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The Gentlemen

3 star film, raised to 4 stars thanks to Hugh Grant

(Edit) 12/09/2020

In its own right, this is a decent British gangster flick, with a few good lines and moments. The only real downside is that Guy Ritchie is clearly playing in the same territory as 'Snatch' and 'Lock Stock', and this film doesn't have anywhere near the verbal wit or visual style of those films, so it pales in comparison. However, on the plus side, Hugh Grant is incredible here in a role so different to his usual posh buffoon persona that he is almost unrecognisable - every time he comes on screen he is hugely entertaining, and it's pretty much worth a watch for his performance alone.

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Magic

Gottle o geer!

(Edit) 06/09/2020

A solid horror in the 'Psycho' mode, this is well made but lacks the spark of anything truly original to push it into 'classic' territory. The killer ventriloquist's dummy is a fairly standard horror trope, and one that's been done several times before (this film was certainly not the first) - this film tackles the subject well enough, and there are a few minor twists along the way, but ultimately it doesn't really bring anything new to the table. It's well shot, there's a nice score, and Hopkins is excellent in the main role - the only downside is that it's all slightly predictable. (3.5 out of 5)

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Elizabeth I

Elizabeth I

(Edit) 05/09/2020

A mix of documentary and drama, with about an even split between narrated sections and dramatic recreations. A generally solid effort, if obviously constrained by budget (any battle scene has to rely on cutaways of a few screaming faces), this manages to provide an informative overview of the time period. Clearly originally intended for TV broadcast however, which means that every 15 minutes we get mini-climaxes, teases for the future and reprises - obviously there were originally ad breaks, and these were designed to keep the viewers attention, but they really should have been edited out for this compilation, as it just adds needless repetition.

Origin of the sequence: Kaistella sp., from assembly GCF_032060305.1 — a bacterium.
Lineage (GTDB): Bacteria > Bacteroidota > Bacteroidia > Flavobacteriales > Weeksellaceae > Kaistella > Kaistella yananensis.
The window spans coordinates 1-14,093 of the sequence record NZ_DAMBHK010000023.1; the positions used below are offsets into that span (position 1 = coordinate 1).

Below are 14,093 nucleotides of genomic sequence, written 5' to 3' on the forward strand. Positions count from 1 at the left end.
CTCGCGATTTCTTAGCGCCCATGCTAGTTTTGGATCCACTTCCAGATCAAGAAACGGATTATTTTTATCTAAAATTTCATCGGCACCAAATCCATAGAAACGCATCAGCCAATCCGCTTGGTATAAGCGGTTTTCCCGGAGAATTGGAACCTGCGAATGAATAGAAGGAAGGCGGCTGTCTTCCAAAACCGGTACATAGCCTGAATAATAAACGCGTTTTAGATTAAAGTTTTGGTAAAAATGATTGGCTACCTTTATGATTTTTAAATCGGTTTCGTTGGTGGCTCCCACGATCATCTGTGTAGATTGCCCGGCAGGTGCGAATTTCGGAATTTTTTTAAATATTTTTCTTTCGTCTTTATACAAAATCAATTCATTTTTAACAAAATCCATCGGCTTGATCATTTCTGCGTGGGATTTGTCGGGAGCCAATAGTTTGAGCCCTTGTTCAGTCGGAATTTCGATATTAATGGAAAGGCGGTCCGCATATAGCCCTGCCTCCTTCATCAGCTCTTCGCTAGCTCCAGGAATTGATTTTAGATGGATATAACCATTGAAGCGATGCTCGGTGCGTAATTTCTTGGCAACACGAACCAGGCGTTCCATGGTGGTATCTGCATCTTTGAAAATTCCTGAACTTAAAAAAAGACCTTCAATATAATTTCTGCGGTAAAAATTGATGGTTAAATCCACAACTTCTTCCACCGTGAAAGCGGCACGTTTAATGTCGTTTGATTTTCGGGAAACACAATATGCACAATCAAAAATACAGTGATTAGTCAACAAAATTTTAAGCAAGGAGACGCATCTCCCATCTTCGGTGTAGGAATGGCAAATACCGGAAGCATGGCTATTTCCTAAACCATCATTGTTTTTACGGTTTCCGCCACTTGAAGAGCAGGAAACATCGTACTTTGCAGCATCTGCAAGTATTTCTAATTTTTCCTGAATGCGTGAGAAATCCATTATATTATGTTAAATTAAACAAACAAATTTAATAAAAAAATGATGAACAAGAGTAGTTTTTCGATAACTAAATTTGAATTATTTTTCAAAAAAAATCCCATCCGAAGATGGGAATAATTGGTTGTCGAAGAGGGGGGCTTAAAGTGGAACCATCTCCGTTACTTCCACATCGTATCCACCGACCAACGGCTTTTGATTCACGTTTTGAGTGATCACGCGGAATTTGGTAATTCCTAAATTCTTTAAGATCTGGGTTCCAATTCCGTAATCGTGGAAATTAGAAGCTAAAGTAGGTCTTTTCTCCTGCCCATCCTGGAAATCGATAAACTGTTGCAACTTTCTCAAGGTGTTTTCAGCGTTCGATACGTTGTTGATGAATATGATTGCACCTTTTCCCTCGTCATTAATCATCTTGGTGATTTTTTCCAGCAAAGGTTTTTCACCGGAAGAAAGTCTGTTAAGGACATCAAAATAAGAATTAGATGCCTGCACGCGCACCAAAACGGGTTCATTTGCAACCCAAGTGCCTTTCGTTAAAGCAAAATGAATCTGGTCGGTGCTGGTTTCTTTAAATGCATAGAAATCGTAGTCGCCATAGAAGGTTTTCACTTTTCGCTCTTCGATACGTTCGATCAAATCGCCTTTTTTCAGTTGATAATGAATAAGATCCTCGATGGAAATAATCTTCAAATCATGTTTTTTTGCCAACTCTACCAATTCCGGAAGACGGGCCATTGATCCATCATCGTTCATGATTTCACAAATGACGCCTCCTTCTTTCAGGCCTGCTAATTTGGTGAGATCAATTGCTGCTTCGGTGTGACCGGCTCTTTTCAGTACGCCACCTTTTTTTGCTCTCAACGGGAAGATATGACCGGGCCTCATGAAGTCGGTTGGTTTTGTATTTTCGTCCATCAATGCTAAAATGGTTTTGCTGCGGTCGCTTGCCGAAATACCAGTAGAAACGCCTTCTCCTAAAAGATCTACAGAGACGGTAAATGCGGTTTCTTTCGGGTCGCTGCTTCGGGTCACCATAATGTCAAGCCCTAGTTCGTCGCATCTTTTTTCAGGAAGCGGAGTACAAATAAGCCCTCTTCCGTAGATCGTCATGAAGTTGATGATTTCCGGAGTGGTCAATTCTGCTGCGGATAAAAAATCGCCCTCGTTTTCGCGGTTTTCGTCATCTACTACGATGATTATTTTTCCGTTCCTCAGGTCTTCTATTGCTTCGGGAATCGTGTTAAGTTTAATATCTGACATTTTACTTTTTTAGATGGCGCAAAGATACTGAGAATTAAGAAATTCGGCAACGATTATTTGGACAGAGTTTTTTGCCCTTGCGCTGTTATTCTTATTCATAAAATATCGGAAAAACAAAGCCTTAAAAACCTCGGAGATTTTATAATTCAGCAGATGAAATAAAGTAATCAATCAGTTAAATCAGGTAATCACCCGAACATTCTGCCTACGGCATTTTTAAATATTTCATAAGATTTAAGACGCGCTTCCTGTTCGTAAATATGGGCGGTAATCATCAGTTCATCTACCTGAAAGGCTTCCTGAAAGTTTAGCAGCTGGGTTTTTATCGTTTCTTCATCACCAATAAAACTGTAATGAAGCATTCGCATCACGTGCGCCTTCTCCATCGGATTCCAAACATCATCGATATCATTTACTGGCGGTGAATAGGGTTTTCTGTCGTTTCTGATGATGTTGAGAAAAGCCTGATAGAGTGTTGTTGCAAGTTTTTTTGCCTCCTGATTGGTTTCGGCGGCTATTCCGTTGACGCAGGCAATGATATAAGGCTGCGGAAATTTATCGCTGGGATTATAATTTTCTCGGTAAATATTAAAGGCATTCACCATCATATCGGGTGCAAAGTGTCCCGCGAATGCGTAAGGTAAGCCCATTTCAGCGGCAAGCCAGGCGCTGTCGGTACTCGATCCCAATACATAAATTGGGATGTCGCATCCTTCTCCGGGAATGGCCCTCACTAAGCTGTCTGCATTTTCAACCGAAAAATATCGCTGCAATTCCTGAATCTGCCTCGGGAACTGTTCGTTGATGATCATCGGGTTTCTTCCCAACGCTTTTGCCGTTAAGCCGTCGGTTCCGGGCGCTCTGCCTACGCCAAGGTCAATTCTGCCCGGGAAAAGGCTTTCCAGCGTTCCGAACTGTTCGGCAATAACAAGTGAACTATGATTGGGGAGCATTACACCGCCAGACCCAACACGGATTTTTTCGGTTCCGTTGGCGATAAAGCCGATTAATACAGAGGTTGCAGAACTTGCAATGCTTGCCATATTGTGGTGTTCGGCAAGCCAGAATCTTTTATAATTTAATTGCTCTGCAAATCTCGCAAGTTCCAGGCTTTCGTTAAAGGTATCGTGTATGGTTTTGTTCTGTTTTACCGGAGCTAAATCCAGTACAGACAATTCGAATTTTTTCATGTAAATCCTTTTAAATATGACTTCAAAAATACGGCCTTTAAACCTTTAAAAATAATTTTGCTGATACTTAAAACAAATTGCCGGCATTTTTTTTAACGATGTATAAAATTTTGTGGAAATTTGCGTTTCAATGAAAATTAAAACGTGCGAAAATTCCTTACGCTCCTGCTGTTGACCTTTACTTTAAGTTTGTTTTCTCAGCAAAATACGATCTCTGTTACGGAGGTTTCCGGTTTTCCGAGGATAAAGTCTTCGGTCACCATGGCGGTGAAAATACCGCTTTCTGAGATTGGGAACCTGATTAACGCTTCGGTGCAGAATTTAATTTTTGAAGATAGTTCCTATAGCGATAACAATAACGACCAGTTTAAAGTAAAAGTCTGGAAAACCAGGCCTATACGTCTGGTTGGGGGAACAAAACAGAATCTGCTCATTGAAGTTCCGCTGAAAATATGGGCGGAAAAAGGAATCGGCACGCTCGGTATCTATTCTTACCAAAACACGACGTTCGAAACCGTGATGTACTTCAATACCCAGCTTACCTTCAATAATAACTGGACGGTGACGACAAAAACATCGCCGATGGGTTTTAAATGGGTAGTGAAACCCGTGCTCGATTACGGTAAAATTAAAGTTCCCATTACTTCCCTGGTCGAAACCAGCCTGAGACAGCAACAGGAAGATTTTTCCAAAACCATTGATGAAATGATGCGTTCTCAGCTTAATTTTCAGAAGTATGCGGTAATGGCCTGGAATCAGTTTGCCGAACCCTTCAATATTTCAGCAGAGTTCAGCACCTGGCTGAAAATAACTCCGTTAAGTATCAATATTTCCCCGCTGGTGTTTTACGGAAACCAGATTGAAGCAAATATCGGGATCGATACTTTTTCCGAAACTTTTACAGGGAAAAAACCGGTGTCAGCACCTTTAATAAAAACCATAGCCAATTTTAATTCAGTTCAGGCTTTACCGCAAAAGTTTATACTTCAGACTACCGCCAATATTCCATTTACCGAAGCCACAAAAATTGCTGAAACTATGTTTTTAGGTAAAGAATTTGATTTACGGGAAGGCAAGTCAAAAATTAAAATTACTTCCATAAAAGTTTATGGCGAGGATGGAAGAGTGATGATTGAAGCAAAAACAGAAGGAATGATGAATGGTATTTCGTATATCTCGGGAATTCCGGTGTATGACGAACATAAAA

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Color Out of Space

Color Out of Space

(Edit) 20/08/2020

A good, solid adaptation of Lovecraft's classic horror story, without quite reaching the status of 'classic'. The main issue any visual adaptation is going to have is that the colour in the original is something so alien it cannot even be described, whereas here they've gone for a shade of purply-pink, so it's never going to feel quite as unnerving as the source material. Other than updating to the present day, the film pretty much follows the beats of the original story, and largely successfully so. In many ways this feels like a throwback to such 80's rubbery horror films as 'From Beyond' and Carpenter's 'The Thing', which is no bad thing. Slight in terms of plot, this is all about build up and atmosphere, before descending into full blown madness at the end. It may well feel slightly derivative to modern audiences unfamiliar with the original 1927 story, but that's really just an indication of how many people have tapped into that infected well of ideas since.